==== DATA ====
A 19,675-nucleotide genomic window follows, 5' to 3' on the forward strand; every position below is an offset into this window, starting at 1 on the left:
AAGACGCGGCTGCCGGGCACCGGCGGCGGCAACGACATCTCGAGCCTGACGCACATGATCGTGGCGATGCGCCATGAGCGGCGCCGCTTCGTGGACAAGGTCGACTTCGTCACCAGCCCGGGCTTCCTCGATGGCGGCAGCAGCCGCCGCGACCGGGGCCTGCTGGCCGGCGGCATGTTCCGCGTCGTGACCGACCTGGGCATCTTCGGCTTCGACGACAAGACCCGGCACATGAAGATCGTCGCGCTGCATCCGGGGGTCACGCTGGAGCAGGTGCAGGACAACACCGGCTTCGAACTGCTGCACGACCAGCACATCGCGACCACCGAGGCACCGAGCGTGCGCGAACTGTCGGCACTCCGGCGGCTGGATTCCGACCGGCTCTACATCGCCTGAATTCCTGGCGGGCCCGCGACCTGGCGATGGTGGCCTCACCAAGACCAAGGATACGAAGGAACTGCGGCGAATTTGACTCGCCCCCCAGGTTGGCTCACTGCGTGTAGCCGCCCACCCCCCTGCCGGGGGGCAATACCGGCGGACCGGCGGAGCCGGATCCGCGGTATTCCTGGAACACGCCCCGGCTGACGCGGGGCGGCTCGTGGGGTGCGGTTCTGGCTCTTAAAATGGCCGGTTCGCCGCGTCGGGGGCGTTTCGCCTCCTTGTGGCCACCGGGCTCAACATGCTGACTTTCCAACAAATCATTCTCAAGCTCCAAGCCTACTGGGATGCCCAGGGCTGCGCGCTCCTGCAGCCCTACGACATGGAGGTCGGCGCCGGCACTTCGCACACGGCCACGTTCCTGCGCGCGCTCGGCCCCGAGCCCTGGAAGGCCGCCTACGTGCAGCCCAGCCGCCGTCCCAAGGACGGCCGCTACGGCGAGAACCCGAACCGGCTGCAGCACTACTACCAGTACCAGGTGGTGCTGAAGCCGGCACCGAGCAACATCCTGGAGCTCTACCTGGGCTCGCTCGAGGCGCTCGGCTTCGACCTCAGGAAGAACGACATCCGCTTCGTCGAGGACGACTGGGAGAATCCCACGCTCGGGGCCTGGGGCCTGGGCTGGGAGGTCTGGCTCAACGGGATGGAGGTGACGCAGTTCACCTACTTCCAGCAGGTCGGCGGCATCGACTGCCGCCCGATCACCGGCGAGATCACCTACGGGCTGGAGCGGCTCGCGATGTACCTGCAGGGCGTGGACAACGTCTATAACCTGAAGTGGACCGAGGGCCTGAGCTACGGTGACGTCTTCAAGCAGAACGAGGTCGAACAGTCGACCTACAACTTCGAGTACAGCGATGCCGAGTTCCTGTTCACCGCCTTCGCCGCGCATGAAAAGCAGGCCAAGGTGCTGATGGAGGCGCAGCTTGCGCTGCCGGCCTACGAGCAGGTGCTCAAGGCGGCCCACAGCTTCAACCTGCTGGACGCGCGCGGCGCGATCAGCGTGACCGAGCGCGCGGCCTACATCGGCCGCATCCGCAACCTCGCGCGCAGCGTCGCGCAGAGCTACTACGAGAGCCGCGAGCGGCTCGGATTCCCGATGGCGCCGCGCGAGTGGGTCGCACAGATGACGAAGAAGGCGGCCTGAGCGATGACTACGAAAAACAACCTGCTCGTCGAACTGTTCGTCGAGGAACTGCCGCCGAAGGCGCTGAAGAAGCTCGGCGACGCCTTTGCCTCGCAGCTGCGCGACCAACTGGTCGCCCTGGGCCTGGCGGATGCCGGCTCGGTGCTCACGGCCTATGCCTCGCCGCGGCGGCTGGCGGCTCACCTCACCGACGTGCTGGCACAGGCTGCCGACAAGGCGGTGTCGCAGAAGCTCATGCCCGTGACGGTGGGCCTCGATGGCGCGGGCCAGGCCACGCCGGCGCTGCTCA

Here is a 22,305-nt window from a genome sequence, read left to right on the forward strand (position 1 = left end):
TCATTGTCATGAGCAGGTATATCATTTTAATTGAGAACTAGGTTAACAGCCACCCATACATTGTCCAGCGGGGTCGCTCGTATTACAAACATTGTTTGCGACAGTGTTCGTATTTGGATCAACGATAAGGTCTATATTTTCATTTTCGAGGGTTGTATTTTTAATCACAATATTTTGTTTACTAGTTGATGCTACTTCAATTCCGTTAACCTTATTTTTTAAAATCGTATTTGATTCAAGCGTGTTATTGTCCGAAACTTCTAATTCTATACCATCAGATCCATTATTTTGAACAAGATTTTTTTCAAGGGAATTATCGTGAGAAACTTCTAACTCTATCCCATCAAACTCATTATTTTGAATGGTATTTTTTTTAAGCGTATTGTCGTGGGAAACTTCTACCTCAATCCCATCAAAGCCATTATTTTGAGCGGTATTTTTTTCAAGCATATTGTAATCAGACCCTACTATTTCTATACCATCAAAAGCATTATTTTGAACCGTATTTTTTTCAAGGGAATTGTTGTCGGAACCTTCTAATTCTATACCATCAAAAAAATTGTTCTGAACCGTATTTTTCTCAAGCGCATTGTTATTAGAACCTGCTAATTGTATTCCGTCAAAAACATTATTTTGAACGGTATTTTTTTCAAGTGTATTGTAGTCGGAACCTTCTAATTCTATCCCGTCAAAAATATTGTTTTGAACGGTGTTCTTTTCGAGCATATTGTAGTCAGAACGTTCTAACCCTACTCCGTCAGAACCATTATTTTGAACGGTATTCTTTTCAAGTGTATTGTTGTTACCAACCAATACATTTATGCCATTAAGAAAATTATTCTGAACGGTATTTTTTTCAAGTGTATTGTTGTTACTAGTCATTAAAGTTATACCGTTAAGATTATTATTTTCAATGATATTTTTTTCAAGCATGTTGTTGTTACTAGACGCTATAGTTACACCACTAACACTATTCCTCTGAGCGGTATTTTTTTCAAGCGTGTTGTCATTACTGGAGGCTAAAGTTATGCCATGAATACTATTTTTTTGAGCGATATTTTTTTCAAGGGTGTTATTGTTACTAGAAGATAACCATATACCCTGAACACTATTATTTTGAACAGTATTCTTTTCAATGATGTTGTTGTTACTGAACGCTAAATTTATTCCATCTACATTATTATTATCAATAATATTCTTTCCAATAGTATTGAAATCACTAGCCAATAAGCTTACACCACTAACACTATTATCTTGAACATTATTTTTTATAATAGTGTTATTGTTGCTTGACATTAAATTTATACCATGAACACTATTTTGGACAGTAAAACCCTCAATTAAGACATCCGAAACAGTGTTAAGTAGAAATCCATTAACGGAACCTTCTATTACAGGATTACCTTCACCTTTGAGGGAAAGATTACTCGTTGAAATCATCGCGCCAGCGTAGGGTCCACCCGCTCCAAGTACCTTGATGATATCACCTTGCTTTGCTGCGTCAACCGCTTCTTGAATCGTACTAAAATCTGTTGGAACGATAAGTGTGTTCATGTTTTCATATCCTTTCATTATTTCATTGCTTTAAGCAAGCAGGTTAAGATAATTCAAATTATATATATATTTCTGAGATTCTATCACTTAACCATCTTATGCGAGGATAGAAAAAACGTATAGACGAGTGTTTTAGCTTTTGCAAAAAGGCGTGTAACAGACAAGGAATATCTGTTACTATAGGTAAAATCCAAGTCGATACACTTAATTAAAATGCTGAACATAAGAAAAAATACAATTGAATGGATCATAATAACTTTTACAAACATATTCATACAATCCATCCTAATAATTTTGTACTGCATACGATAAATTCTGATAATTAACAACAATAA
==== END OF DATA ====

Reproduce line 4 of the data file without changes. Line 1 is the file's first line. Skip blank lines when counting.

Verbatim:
TCATTGTCATGAGCAGGTATATCATTTTAATTGAGAACTAGGTTAACAGCCACCCATACATTGTCCAGCGGGGTCGCTCGTATTACAAACATTGTTTGCGACAGTGTTCGTATTTGGATCAACGATAAGGTCTATATTTTCATTTTCGAGGGTTGTATTTTTAATCACAATATTTTGTTTACTAGTTGATGCTACTTCAATTCCGTTAACCTTATTTTTTAAAATCGTATTTGATTCAAGCGTGTTATTGTCCGAAACTTCTAATTCTATACCATCAGATCCATTATTTTGAACAAGATTTTTTTCAAGGGAATTATCGTGAGAAACTTCTAACTCTATCCCATCAAACTCATTATTTTGAATGGTATTTTTTTTAAGCGTATTGTCGTGGGAAACTTCTACCTCAATCCCATCAAAGCCATTATTTTGAGCGGTATTTTTTTCAAGCATATTGTAATCAGACCCTACTATTTCTATACCATCAAAAGCATTATTTTGAACCGTATTTTTTTCAAGGGAATTGTTGTCGGAACCTTCTAATTCTATACCATCAAAAAAATTGTTCTGAACCGTATTTTTCTCAAGCGCATTGTTATTAGAACCTGCTAATTGTATTCCGTCAAAAACATTATTTTGAACGGTATTTTTTTCAAGTGTATTGTAGTCGGAACCTTCTAATTCTATCCCGTCAAAAATATTGTTTTGAACGGTGTTCTTTTCGAGCATATTGTAGTCAGAACGTTCTAACCCTACTCCGTCAGAACCATTATTTTGAACGGTATTCTTTTCAAGTGTATTGTTGTTACCAACCAATACATTTATGCCATTAAGAAAATTATTCTGAACGGTATTTTTTTCAAGTGTATTGTTGTTACTAGTCATTAAAGTTATACCGTTAAGATTATTATTTTCAATGATATTTTTTTCAAGCATGTTGTTGTTACTAGACGCTATAGTTACACCACTAACACTATTCCTCTGAGCGGTATTTTTTTCAAGCGTGTTGTCATTACTGGAGGCTAAAGTTATGCCATGAATACTATTTTTTTGAGCGATATTTTTTTCAAGGGTGTTATTGTTACTAGAAGATAACCATATACCCTGAACACTATTATTTTGAACAGTATTCTTTTCAATGATGTTGTTGTTACTGAACGCTAAATTTATTCCATCTACATTATTATTATCAATAATATTCTTTCCAATAGTATTGAAATCACTAGCCAATAAGCTTACACCACTAACACTATTATCTTGAACATTATTTTTTATAATAGTGTTATTGTTGCTTGACATTAAATTTATACCATGAACACTATTTTGGACAGTAAAACCCTCAATTAAGACATCCGAAACAGTGTTAAGTAGAAATCCATTAACGGAACCTTCTATTACAGGATTACCTTCACCTTTGAGGGAAAGATTACTCGTTGAAATCATCGCGCCAGCGTAGGGTCCACCCGCTCCAAGTACCTTGATGATATCACCTTGCTTTGCTGCGTCAACCGCTTCTTGAATCGTACTAAAATCTGTTGGAACGATAAGTGTGTTCATGTTTTCATATCCTTTCATTATTTCATTGCTTTAAGCAAGCAGGTTAAGATAATTCAAATTATATATATATTTCTGAGATTCTATCACTTAACCATCTTATGCGAGGATAGAAAAAACGTATAGACGAGTGTTTTAGCTTTTGCAAAAAGGCGTGTAACAGACAAGGAATATCTGTTACTATAGGTAAAATCCAAGTCGATACACTTAATTAAAATGCTGAACATAAGAAAAAATACAATTGAATGGATCATAATAACTTTTACAAACATATTCATACAATCCATCCTAATAATTTTGTACTGCATACGATAAATTCTGATAATTAACAACAATAA